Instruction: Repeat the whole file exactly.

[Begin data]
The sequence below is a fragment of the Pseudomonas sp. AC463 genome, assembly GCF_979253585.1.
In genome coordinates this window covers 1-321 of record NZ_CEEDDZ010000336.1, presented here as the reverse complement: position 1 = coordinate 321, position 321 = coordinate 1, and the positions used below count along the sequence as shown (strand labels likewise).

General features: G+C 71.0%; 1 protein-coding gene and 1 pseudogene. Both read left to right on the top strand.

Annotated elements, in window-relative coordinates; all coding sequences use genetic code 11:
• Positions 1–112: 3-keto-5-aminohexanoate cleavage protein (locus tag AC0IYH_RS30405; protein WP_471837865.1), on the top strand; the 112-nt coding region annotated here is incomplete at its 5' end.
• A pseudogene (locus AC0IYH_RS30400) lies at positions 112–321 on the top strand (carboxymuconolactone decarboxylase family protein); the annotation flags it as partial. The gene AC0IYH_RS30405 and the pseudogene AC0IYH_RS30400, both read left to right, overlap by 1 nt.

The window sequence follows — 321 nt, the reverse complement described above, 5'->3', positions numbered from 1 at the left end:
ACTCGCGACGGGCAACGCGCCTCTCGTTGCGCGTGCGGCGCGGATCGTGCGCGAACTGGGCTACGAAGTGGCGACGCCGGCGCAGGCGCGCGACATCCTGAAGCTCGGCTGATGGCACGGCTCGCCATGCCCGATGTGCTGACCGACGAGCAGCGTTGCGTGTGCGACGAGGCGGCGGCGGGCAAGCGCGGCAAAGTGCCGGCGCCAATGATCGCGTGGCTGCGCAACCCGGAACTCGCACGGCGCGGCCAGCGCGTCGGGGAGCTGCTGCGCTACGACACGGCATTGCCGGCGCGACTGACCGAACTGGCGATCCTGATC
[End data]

The sequence below is a fragment of the Pseudomonas sp. AC463 genome, assembly GCF_979253585.1.
In genome coordinates this window covers 1-321 of record NZ_CEEDDZ010000336.1, presented here as the reverse complement: position 1 = coordinate 321, position 321 = coordinate 1, and the positions used below count along the sequence as shown (strand labels likewise).

General features: G+C 71.0%; 1 protein-coding gene and 1 pseudogene. Both read left to right on the top strand.

Annotated elements, in window-relative coordinates; all coding sequences use genetic code 11:
• Positions 1–112: 3-keto-5-aminohexanoate cleavage protein (locus tag AC0IYH_RS30405; protein WP_471837865.1), on the top strand; the 112-nt coding region annotated here is incomplete at its 5' end.
• A pseudogene (locus AC0IYH_RS30400) lies at positions 112–321 on the top strand (carboxymuconolactone decarboxylase family protein); the annotation flags it as partial. The gene AC0IYH_RS30405 and the pseudogene AC0IYH_RS30400, both read left to right, overlap by 1 nt.

The window sequence follows — 321 nt, the reverse complement described above, 5'->3', positions numbered from 1 at the left end:
ACTCGCGACGGGCAACGCGCCTCTCGTTGCGCGTGCGGCGCGGATCGTGCGCGAACTGGGCTACGAAGTGGCGACGCCGGCGCAGGCGCGCGACATCCTGAAGCTCGGCTGATGGCACGGCTCGCCATGCCCGATGTGCTGACCGACGAGCAGCGTTGCGTGTGCGACGAGGCGGCGGCGGGCAAGCGCGGCAAAGTGCCGGCGCCAATGATCGCGTGGCTGCGCAACCCGGAACTCGCACGGCGCGGCCAGCGCGTCGGGGAGCTGCTGCGCTACGACACGGCATTGCCGGCGCGACTGACCGAACTGGCGATCCTGATC